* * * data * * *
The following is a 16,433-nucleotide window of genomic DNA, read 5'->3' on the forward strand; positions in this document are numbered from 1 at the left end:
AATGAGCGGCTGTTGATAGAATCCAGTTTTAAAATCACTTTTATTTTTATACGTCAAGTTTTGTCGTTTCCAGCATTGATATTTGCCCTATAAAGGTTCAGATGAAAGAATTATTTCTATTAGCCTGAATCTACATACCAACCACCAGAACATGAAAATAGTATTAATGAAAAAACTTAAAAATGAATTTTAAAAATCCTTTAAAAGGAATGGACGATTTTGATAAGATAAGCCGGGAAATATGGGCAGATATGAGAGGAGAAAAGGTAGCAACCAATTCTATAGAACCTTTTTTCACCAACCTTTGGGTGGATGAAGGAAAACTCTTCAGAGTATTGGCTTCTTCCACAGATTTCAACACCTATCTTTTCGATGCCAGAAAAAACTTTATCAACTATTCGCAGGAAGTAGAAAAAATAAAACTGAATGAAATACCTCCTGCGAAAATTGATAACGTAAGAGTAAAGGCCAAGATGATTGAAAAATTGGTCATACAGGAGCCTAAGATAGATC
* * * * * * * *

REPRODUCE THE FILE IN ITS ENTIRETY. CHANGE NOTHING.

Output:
The following is a 16,433-nucleotide window of genomic DNA, read 5'->3' on the forward strand; positions in this document are numbered from 1 at the left end:
AATGAGCGGCTGTTGATAGAATCCAGTTTTAAAATCACTTTTATTTTTATACGTCAAGTTTTGTCGTTTCCAGCATTGATATTTGCCCTATAAAGGTTCAGATGAAAGAATTATTTCTATTAGCCTGAATCTACATACCAACCACCAGAACATGAAAATAGTATTAATGAAAAAACTTAAAAATGAATTTTAAAAATCCTTTAAAAGGAATGGACGATTTTGATAAGATAAGCCGGGAAATATGGGCAGATATGAGAGGAGAAAAGGTAGCAACCAATTCTATAGAACCTTTTTTCACCAACCTTTGGGTGGATGAAGGAAAACTCTTCAGAGTATTGGCTTCTTCCACAGATTTCAACACCTATCTTTTCGATGCCAGAAAAAACTTTATCAACTATTCGCAGGAAGTAGAAAAAATAAAACTGAATGAAATACCTCCTGCGAAAATTGATAACGTAAGAGTAAAGGCCAAGATGATTGAAAAATTGGTCATACAGGAGCCTAAGATAGATC